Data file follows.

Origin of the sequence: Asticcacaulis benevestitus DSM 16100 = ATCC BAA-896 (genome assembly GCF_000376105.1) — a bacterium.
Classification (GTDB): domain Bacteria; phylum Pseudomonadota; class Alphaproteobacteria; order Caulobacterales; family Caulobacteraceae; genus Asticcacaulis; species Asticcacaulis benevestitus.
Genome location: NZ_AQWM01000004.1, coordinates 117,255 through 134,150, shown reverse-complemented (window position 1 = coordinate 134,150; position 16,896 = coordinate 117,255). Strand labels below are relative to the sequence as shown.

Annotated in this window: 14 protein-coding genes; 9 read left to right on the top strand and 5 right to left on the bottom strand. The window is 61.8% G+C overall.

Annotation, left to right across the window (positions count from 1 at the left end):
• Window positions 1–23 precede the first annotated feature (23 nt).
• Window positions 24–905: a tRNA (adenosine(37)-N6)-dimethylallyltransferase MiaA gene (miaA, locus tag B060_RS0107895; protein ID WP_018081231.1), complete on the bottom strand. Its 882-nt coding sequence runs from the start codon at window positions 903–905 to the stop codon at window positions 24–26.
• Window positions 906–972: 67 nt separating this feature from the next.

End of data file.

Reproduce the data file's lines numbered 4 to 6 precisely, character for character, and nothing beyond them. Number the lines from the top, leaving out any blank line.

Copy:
Annotated in this window: 14 protein-coding genes; 9 read left to right on the top strand and 5 right to left on the bottom strand. The window is 61.8% G+C overall.

Annotation, left to right across the window (positions count from 1 at the left end):
• Window positions 1–23 precede the first annotated feature (23 nt).